Steiner says Magnussen pulled off 'perfect lap' to deliver himself and Haas a maiden pole in Brazil
With Kevin Magnussen’s qualifying shock on Friday, Haas ended the longest wait for pole position endured by any Formula 1 constructor – and Team Principal Guenther Steiner expressed his delight in inimitable fashion.
Magnussen emerged first to set his lap in Q3 as the rain began to fall, and with George Russell going off at Turn 5 to bring out a red flag, the Dane’s provisional pole was cemented. The 30-year-old was ecstatic, and said he wanted to give it all for a Sprint victory today – while team boss Steiner offered mighty praise for his team and driver.
“At the right time he [Magnussen] put the lap down. Just a perfect lap down,” said Steiner. “The last races were not good for him, we always had some issues, and today when it counted...
“Everybody went out there quick on the slicks because we knew rain was coming but you just can do what you can do and I think the other cars that are only 10, 15, 20 seconds behind us – and they couldn’t do what we did, so credit to him, he was given the opportunity and he took it.”
Steiner maintained that his team weren’t just fortunate to claim their first pole after 143 times of asking, and he offered a choice phrase to describe Haas’s achievement…
“This is the thing… you’re scared to dream about it, I think! It’s something, you know, we are trying hard, the whole team is trying hard since seven years, and then circumstances let us pull this one off!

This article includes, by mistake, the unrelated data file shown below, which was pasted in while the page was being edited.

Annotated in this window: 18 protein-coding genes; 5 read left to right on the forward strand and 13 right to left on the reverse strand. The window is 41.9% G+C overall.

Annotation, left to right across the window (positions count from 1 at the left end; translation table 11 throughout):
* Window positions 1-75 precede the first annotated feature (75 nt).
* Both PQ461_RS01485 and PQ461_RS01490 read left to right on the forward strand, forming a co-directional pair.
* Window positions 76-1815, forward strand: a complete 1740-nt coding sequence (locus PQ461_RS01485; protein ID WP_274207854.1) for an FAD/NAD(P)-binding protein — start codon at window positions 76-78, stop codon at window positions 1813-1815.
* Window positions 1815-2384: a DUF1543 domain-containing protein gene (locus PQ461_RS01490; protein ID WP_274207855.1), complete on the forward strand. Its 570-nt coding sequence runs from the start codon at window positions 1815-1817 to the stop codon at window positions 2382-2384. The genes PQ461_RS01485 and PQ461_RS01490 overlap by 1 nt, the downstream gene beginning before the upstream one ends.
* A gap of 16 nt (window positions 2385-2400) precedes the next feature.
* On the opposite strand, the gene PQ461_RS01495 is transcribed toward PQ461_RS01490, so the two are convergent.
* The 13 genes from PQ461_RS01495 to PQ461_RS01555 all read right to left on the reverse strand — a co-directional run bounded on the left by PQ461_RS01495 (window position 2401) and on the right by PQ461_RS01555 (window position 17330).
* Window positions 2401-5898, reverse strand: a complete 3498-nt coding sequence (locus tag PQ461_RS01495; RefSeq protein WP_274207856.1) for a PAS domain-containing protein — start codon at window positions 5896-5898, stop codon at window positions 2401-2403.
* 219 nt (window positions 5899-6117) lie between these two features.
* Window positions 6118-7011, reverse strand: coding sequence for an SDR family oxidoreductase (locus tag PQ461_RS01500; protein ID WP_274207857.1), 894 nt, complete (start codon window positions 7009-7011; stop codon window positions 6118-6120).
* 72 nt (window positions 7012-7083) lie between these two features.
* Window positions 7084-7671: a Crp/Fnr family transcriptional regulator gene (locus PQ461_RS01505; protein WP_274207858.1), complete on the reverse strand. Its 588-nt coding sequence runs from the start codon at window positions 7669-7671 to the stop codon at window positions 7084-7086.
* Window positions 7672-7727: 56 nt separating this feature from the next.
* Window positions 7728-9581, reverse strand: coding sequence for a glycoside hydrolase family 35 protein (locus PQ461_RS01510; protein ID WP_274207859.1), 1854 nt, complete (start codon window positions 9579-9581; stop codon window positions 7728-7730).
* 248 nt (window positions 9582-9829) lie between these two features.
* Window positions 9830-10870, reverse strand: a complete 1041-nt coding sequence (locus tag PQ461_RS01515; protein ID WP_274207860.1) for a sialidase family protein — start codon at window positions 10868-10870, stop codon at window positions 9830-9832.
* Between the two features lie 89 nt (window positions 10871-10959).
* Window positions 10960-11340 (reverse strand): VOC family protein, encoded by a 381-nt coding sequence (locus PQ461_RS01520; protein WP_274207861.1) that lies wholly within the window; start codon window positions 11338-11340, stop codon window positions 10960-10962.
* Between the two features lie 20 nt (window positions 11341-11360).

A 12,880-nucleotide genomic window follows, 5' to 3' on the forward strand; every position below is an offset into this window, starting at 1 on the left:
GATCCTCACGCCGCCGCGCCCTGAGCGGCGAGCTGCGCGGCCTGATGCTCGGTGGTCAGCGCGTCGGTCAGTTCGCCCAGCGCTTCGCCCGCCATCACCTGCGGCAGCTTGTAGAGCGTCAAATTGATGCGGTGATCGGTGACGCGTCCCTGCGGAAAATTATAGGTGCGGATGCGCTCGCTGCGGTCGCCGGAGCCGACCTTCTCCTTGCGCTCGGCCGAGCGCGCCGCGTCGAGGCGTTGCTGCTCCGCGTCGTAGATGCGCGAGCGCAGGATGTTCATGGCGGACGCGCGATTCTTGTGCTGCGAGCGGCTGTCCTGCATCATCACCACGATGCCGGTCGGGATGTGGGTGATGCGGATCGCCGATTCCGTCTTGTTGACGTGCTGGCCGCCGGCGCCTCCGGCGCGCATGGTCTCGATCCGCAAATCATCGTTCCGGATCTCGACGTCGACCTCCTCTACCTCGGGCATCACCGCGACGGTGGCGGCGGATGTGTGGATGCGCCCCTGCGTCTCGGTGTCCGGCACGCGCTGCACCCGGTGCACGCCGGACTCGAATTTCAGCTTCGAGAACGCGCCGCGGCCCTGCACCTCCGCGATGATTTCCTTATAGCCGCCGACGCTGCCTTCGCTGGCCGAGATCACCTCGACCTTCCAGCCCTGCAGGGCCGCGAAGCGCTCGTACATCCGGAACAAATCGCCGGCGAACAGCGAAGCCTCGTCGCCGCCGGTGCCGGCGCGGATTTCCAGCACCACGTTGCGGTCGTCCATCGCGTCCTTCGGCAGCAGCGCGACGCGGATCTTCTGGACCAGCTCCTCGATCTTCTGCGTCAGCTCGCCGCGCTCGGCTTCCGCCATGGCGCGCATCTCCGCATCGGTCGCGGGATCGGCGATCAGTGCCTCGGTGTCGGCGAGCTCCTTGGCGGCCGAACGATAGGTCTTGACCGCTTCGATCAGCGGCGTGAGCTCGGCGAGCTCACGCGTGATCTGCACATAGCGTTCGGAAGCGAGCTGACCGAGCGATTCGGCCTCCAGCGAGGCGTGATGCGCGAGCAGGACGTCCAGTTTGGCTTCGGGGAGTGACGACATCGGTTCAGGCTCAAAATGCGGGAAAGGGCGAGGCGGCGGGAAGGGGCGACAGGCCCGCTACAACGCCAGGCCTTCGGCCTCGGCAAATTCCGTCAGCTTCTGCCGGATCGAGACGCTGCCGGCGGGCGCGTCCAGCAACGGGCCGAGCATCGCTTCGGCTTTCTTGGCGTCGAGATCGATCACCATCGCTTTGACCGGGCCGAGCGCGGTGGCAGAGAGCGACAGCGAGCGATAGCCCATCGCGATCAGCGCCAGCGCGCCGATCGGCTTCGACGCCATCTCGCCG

“I think it was not luck; it was well deserved from the driver, from the team being on the same tyre, on the right tyres at the right time, Kevin putting the lap time when it was needed. You need to go out there, he was first out, you can say, ‘Yeah he had the advantage’.
“But the disadvantage – he had nobody to gauge with, he was on his own. He put a lap down and it stuck. Basically, when it rains soup, you need to have a spoon, and we had the spoon ready today.”
Having brought Magnussen back to the team in March after the departure of Nikita Mazepin, Steiner said the Dane and his squad deserved Friday evening's result.
“I think he deserves a lot. The whole team deserves this, and he’s part of the team, I always say the driver is just part of the team. I think we always work hard; we never give up; we keep on fighting. You will always have naysayers. But: ‘Welcome to our pole position’, to the naysayers.”
The Haas chief wasn’t about to get carried away when asked of his chances of a Sprint win, however.
“I think now you get a little bit too optimistic; 24 laps to keep everybody behind will be difficult, but I’m happy with points. We don’t need to win the race. If we win it, I’m more than happy, but it would be very unrealistic to think that. As long as we are in the points, I am happy.”